Basic state support for schools will rise $300 under Guinn budget

Basic state support for public schools will increase $300 per pupil to $4,291 by 2005 under the budget proposed by Gov. Kenny Guinn.

That is a total increase over the next two years of 7.5 percent in a budget which makes up nearly 40 percent of the total state general fund budget.

Fifty dollars per pupil is set aside for textbooks, instructional supplies and technology, including computers.

Deputy Superintendent of Education Doug Thunder presented the spending plan Wednesday to a joint session of the Assembly Ways and Means and Senate Finance committees. Altogether, the governor has requested that total state support for kindergarten-through-12th-grade education be $1.83 billion in fiscal 2004 and $1.93 billion in fiscal 2005.

The budget includes a 2 percent raises Guinn promised teachers at the end of the 2001 Legislature -- the only direct raises in the proposed budget this session.

Thunder said the total number of public school students is expected to increase by more than 20,000 over the next two years -- most of them in rapidly growing Southern Nevada.

That is in sharp contrast to 10 of Nevada's 17 counties -- all rural -- which are projecting lower total enrollments over the next two years. Sen. Dean Rhoads, R-Tuscarora, said he represents eight of those counties and protested the governor's plan to reduce the "hold harmless" period for school districts with declining populations.

"Hold harmless" guarantees those districts they won't lose funding for two years, even if they have fewer students. Guinn wants to cut that to one year. Rhoads said Humboldt County, for example, would lose about $500,000.

While the budget includes only minimal pay raises, it does offer a $3,000 pay increase for teachers who are specialists in hard-to-fill areas, including math, English as a second language and special education, and $2,000 for teachers willing to work in high-risk schools.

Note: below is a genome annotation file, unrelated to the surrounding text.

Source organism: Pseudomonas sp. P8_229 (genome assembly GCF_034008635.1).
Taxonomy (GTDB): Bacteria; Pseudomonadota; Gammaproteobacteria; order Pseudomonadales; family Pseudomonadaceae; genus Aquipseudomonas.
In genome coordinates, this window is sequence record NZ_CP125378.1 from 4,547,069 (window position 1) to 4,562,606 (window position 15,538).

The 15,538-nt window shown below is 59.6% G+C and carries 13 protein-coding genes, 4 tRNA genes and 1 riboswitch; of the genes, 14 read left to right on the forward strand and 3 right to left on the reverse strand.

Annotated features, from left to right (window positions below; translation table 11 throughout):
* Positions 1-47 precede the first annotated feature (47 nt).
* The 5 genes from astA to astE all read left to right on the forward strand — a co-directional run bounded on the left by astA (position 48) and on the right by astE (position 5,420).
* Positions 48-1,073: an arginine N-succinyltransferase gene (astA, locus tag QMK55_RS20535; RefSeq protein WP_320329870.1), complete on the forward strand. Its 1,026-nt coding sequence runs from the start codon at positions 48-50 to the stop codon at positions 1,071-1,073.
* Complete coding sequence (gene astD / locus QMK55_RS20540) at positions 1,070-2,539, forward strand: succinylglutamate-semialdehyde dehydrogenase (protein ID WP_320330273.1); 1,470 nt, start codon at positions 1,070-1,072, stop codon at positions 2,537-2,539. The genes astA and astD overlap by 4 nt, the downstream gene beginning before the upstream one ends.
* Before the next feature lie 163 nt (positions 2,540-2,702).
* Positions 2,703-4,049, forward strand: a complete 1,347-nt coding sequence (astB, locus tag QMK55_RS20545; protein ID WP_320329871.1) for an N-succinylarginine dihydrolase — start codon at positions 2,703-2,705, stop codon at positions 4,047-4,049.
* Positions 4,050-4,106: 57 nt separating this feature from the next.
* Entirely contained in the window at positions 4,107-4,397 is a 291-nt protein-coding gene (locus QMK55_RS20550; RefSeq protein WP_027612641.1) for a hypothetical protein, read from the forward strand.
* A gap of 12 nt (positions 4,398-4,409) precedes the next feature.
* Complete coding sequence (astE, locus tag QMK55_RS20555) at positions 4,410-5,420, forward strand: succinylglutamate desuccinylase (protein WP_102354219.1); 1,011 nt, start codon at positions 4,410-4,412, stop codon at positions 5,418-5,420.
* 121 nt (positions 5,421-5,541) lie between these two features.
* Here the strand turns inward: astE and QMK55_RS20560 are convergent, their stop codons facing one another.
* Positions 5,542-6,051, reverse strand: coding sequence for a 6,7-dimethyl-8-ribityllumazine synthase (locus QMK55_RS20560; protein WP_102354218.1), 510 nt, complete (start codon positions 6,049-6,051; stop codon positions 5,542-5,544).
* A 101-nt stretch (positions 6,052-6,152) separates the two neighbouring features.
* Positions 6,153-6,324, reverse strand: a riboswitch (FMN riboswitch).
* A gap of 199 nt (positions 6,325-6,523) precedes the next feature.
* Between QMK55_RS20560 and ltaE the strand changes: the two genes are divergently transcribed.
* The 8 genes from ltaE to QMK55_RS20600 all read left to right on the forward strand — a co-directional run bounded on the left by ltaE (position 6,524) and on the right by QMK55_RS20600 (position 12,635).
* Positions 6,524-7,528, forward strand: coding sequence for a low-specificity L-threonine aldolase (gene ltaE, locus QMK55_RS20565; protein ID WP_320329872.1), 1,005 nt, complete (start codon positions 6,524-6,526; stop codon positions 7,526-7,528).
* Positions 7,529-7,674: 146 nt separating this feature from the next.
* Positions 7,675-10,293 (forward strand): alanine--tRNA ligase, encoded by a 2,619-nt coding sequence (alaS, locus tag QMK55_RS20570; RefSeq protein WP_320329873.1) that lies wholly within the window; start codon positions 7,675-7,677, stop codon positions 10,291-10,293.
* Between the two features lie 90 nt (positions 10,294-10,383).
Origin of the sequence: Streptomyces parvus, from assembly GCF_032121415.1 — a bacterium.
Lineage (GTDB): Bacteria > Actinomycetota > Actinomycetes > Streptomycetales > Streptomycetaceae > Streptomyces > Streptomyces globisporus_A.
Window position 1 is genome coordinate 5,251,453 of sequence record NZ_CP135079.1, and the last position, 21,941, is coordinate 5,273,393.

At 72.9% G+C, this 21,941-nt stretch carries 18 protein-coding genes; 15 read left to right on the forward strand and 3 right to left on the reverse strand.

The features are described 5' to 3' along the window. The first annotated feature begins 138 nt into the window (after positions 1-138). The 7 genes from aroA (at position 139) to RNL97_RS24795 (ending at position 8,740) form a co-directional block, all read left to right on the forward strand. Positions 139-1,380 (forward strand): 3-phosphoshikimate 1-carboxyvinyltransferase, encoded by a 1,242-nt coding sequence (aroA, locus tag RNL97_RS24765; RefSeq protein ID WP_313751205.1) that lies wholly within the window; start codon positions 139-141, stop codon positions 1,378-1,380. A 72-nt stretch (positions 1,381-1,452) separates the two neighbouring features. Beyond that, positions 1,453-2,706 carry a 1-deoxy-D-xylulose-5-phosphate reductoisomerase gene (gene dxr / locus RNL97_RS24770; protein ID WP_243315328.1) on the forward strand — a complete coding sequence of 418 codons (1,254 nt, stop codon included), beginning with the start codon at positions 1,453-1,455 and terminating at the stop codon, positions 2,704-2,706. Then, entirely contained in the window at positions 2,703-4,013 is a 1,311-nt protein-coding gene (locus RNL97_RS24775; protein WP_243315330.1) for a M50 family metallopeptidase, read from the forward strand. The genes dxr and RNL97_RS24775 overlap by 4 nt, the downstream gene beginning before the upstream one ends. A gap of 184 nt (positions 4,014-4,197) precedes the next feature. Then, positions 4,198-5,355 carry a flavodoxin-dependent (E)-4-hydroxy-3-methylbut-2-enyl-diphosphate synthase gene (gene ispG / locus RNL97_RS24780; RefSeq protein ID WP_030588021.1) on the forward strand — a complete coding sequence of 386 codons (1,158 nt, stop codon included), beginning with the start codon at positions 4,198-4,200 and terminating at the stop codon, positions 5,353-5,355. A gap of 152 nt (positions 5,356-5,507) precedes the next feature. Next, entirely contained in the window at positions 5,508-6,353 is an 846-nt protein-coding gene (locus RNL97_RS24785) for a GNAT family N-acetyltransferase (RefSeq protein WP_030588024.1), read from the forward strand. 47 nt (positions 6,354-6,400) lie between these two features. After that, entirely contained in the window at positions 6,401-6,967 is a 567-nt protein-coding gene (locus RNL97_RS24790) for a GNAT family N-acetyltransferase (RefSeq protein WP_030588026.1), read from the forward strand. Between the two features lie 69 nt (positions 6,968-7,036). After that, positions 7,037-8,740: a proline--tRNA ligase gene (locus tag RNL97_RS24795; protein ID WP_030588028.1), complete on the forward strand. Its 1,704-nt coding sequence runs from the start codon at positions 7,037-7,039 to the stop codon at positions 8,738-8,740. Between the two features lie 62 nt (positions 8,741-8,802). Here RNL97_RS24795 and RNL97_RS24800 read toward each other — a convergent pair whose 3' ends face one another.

Lawmakers were told a teacher with one of those specialties who teaches in a high-risk school should be able to get both bonuses -- adding $5,000 to his or her pay.

The plan to offer full-day kindergarten in about one-third of Nevada schools drew questions from Senate Majority Leader Bill Raggio, R-Reno, who said that that effectively commits the state to eventually expand the program to all kindergarten classes. That would cost up to $110 million a year.

Former special-education teacher Chris Giunchigliani, D-Las Vegas, applauded the idea of full-time kindergarten for at-risk students -- although she said it should be provided to students who fit that definition, not just to select schools.

The budget also includes provisions allowing school districts flexibility in using class-size-reduction money. At present, all but one district is required to provide maximum class sizes of 16 students in first and second grades and 19 students in third. In higher grades, classes average in the high 20s to more than 30 students.

Elko has used a pilot program three years that provides 22 students or less in all classes from first through sixth grades with its class-size-reduction money. Reports say the program is a success, and Guinn wants to allow all other school districts to do the same.


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